First, let’s address the question: Why is self-discipline an act of self-love?

1. You learn to face your problems and fears

“Each of us must confront our own fears, must come face to face with them. How we handle our fears will determine where we go with the rest of our lives. To experience adventure or to be limited by the fear of it.”
–Judy Blume

When we face our problems and fears, we allow space for personal growth. It is through the discomfort of facing problems that we cultivate courage and wisdom. Life is suffering is the first Noble Truth posited by Buddhist teachings which encapsulates the life we are all experiencing. That is, life wouldn’t be what it is without our problems and fears which we all experience. Once we can accept that this is inevitable, we have a choice to either become complacent in our problems or discipline ourselves to try our best to solve them.

So, what happens when we shy away from a problem or fear? We limit our ability to work through and solve the problem, meaning that it’s likely to arise again in the future. It is only when we face these situations head on that we can learn more about ourselves, develop personal growth, and move closer to our highest human potential.

2. You teach yourself the skills to build good habits

Delayed discounting is the willingness to tolerate longer delays in order to receive a preferred reward in contrast to receiving a lesser preferred award. Have you ever heard of the marshmallow experiment where children could either eat a marshmallow now or wait a few minutes and instead receive two marshmallows? That’s delayed discounting. Another example is resisting the temptation to check your smartphone when you’re having coffee with a friend. The reward is knowing that you devoted yourself wholeheartedly with full focus to your loved one.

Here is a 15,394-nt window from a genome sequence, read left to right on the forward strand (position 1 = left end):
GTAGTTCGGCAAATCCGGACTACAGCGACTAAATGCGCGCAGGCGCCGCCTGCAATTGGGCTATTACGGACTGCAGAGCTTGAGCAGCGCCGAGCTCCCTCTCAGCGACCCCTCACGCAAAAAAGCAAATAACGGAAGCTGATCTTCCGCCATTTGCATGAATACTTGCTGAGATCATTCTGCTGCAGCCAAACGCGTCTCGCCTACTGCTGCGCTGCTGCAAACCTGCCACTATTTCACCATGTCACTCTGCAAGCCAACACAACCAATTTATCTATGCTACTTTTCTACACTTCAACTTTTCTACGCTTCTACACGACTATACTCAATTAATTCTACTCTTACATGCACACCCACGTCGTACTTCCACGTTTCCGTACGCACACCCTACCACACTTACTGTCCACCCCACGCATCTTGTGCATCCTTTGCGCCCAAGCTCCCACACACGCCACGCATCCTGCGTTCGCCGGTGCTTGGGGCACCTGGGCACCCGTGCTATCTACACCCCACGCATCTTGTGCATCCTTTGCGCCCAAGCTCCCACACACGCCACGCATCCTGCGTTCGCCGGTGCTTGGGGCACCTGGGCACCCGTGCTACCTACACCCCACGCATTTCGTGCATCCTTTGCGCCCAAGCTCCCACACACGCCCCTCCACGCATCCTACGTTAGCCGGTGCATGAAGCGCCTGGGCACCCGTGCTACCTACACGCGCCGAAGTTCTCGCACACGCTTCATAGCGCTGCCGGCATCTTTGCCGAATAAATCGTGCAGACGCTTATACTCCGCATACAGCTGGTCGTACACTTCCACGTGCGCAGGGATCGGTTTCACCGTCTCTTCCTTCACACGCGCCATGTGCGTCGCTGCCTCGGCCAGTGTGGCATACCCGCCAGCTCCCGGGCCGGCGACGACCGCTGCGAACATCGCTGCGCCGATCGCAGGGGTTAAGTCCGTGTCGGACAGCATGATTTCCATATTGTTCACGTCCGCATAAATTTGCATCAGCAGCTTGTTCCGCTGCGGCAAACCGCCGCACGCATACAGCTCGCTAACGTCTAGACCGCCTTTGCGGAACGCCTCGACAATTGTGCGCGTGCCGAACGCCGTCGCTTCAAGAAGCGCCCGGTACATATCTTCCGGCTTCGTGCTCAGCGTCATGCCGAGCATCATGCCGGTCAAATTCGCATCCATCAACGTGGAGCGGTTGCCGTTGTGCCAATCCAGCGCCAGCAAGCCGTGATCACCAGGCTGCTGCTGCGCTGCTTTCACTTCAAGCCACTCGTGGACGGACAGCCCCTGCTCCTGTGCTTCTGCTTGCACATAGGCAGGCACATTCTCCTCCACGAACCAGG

Why is this important? Our ability to delay discounting dictates whether we’ll stick to our habits which are ultimately the building blocks for a satisfying life. In particular, researchers have showed that delayed discounting in our daily activities predicted better eating habits, greater exercising and overall healthier lives (Daugherty and Brase, 2010). Disciplining ourselves to experience pain before pleasure will reap greater benefits for us in the end.

3. You value your time

1440. This number of minutes we have in a day. We are each given 1440 minutes which we never get back. The highest form of self-love is valuing every moment of time we have in this world to bring us closer to our heart’s deepest desires and ultimately, who we want to be.

As Scott Peck describes in The Road Less Travelled, authentically perceiving ourselves as valuable means we’ll care for ourselves in all ways necessary. Just as parents love their children through discipline, we too can strengthen our self-discipline to show ourselves the highest form of self-love because frankly, each and every one of us deserves nothing less.



Daugherty, J. R., & Brase, G. L. (2010). Taking time to be healthy: Predicting health behaviors with delay discounting and time perspective. Personality and Individual differences, 48(2), 202-207.

Peck, S. M. (1978). The road less travelled. New York: Simon and Shuster.